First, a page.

There are some specific situations in which unused sick leave doesn’t count:
- MSEP 2011 members: If you leave state
employment after January 1, 2018 and prior to being eligible for early or normal retirement, you will get no service credit for unused sick leave.
- MSEP retirees: If you leave state employment prior to being eligible for early or normal retirement, you will get no service credit for your unused sick leave.
- Legislators, statewide elected officials, and judges: You do not accrue sick leave.
- MSEP 2011 members: If you leave state employment after January 1, 2018 and prior to being eligible for early or normal retirement, you will get no service credit for unused sick leave.
Oct 5, 2018, 8:04 AM By MOSERS
I see the contribution rate has gone up to 21.77%. You're back at the trough again. I suppose it makes your job easier when all you have to do is simply charge institutions like MSSU more. It's an unfunded mandate that puts significant financial stress on all Missouri universities.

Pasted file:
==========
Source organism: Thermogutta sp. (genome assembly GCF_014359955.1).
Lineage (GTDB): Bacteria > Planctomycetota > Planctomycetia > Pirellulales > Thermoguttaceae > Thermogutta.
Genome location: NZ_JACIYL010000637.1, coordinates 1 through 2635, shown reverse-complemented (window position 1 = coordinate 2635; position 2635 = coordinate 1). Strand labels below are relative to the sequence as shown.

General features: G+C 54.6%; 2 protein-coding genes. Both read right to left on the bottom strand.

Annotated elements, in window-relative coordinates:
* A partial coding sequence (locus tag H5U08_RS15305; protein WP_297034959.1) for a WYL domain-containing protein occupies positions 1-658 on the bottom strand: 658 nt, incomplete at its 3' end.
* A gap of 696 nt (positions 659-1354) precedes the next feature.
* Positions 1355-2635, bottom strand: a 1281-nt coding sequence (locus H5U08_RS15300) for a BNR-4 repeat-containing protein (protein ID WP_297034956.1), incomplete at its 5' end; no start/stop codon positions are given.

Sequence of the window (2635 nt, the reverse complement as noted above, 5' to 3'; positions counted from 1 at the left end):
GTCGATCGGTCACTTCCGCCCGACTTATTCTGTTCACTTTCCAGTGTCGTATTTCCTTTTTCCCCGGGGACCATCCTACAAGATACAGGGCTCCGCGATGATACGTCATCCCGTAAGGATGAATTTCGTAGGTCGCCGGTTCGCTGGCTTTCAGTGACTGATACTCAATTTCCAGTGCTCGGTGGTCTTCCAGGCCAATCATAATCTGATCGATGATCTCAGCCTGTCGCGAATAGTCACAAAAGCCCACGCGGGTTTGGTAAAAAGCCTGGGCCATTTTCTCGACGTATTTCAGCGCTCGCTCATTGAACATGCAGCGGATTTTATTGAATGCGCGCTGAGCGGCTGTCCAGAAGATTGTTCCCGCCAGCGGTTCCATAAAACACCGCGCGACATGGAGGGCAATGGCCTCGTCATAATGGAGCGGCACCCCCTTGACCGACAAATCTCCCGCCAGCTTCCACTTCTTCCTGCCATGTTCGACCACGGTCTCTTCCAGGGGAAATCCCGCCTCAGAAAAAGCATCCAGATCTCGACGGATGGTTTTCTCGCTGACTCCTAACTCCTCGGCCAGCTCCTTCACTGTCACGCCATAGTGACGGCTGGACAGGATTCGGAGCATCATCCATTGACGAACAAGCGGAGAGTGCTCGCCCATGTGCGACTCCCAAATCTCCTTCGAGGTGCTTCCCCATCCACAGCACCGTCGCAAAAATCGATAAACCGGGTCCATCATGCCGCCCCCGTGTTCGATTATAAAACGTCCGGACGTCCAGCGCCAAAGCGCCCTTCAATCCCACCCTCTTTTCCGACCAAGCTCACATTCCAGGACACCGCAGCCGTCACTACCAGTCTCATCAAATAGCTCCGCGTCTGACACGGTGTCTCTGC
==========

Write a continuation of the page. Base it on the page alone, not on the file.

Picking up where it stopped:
Where can I find the contribution rates for previous years? Is it a constant upward trend with no end in sight?
See our Employer Contribution Rate infographic for a summary of contribution rates.
After considerable deliberation, the MOSERS Board of Trustees voted to lower the assumed rate of return (ARR) on investments from 7.50% to 7.25% and intends to further reduce the ARR to 6.95% for the June 30, 2020 actuarial valuation.